A possible suggestion also, while I've not done the math to figure out where your DC bias point is myself, from your description of the power dissipation in the two FETs I'd expect your DC bias voltage to be somewhere around 4V. This will allow an asymmetric maximum voltage swing. While the 3V or so of negative swing is plenty for most headphones, why not move your output bias up to ~7V to give yourself more headroom? An additional benefit of this is the more balanced power dissipation which should make heat sinking easier.

I hope this is of some use to you.


Mike.

geekysuavo 23rd February 2010 10:41 PM

Quote:

Originally Posted by miket6000 (Post 2088346)
... the only thing I question is why the output cap is so large ... The extra inductance which comes with such a large cap, while small, does have a detrimental effect.

hmm, an interesting observation on the cap inductance at that size... never considered that. i suppose that inductance due to parallelling multiple (5-8x1000uF, or 2-3x3300uF)elna silmic ii's together would only aggravate the problem, right?

Quote:

Originally Posted by miket6000 (Post 2088346)
... this is a bandaid for a problem which can be mitigated by using a smaller cap, say 1000uF and still have an excellent low frequency cutoff of around 3Hz.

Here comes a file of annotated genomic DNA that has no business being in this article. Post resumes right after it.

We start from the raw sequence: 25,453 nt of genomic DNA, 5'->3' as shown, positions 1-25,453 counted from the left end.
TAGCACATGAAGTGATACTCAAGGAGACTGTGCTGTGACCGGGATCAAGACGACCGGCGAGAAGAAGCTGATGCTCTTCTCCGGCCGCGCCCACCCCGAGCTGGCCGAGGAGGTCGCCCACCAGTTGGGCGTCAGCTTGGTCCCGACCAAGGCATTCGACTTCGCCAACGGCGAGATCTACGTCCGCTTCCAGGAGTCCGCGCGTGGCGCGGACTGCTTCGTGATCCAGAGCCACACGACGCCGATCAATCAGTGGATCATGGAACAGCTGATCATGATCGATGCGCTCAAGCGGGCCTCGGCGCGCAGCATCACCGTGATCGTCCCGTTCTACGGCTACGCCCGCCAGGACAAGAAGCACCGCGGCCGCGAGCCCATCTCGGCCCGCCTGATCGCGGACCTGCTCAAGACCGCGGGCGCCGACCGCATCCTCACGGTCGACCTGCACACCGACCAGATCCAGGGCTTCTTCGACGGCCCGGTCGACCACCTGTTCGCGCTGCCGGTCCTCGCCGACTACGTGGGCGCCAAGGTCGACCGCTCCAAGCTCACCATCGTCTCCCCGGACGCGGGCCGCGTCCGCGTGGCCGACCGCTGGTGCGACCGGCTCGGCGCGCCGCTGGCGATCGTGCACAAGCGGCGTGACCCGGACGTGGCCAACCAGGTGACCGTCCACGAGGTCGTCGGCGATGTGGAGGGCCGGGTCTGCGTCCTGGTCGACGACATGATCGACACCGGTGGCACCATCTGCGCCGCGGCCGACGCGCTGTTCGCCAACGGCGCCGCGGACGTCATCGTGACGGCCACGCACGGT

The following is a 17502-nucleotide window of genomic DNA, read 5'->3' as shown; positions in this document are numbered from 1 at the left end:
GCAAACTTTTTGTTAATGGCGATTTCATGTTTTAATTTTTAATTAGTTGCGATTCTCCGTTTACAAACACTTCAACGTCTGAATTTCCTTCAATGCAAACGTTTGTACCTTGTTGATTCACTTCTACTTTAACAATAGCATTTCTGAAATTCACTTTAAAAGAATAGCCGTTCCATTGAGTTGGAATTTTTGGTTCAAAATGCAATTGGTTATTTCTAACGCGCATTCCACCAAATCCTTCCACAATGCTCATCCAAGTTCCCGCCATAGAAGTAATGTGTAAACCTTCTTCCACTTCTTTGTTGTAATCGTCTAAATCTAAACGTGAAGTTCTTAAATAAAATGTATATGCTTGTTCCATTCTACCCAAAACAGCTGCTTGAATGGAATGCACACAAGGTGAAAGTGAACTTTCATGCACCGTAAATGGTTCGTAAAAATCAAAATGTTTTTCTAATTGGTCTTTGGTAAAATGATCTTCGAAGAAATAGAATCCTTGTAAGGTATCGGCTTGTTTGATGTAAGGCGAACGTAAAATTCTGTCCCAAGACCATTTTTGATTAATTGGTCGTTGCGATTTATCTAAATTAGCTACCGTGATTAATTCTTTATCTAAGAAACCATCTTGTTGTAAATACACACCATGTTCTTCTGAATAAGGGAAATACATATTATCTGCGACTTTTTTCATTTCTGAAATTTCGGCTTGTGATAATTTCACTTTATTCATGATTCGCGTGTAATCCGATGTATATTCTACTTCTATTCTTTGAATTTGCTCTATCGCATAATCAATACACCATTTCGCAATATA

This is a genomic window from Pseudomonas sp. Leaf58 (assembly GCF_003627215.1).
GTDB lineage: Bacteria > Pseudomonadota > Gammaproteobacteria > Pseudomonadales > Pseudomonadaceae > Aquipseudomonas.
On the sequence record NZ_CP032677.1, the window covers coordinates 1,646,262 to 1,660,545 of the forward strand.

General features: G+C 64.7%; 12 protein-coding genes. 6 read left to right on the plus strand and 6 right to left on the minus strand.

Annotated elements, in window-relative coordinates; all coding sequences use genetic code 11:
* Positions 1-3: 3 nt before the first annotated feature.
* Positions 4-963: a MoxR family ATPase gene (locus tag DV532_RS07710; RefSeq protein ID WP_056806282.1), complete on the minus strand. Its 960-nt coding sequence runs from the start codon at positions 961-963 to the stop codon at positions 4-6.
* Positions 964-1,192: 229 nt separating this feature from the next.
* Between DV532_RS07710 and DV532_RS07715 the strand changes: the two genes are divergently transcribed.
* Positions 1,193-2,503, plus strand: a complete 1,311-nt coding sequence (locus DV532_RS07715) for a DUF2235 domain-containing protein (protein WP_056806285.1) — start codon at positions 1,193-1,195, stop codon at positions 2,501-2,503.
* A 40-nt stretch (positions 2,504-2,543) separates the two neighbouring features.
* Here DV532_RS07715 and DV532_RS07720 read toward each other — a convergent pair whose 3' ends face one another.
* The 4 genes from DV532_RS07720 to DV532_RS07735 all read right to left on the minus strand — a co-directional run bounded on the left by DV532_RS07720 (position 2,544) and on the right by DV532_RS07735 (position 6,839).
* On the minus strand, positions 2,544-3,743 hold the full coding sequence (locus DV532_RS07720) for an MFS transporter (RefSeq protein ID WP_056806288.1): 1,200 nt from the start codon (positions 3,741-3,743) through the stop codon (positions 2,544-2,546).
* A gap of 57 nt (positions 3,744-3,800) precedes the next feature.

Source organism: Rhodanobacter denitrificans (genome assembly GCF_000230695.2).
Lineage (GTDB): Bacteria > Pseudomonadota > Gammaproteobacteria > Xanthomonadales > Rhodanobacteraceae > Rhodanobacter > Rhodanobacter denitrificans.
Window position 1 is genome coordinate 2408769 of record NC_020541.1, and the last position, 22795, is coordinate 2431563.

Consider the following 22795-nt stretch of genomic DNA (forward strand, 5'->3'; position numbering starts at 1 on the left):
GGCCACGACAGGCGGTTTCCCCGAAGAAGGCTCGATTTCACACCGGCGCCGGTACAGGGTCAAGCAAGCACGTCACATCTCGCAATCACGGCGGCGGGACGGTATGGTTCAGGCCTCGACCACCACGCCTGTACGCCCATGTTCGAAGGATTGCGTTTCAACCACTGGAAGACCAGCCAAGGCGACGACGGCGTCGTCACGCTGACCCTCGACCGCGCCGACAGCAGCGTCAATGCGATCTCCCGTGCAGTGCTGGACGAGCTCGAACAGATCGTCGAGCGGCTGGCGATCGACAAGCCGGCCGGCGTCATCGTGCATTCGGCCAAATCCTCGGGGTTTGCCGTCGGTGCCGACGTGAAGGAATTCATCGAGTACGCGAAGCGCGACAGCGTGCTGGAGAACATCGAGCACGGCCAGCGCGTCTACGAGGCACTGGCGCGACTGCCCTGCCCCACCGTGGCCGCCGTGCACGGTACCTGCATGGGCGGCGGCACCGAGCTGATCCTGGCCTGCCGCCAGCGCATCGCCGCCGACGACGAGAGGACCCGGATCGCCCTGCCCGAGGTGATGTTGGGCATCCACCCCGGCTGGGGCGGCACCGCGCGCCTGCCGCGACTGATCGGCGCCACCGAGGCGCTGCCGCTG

i used a 4700uF panasonic FC in my first szekeres, and it seems to be ok. what would parasitic inductance 'sound' like if it did exist?

Quote:

Originally Posted by miket6000 (Post 2088346)
Worth noting also is that the input cap and the bias resistors create a lowpass filter of around 1.4Hz anyway.

but a 4.7uF input cap and 100k bias shunt resistor yield a -3dB corner of 0.4Hz.

Quote:

Originally Posted by miket6000 (Post 2088346)
... I'd expect your DC bias voltage to be somewhere around 4V. ...

makes sense. ok, so i changed the bias series resistor to 25k, the ccs collector resistor to 1.5k, and the rail voltage to 18V and the simulator gives me a gate bias of 14.4V and a source bias of 7.2V. thanks!

thanks for the feedback! :)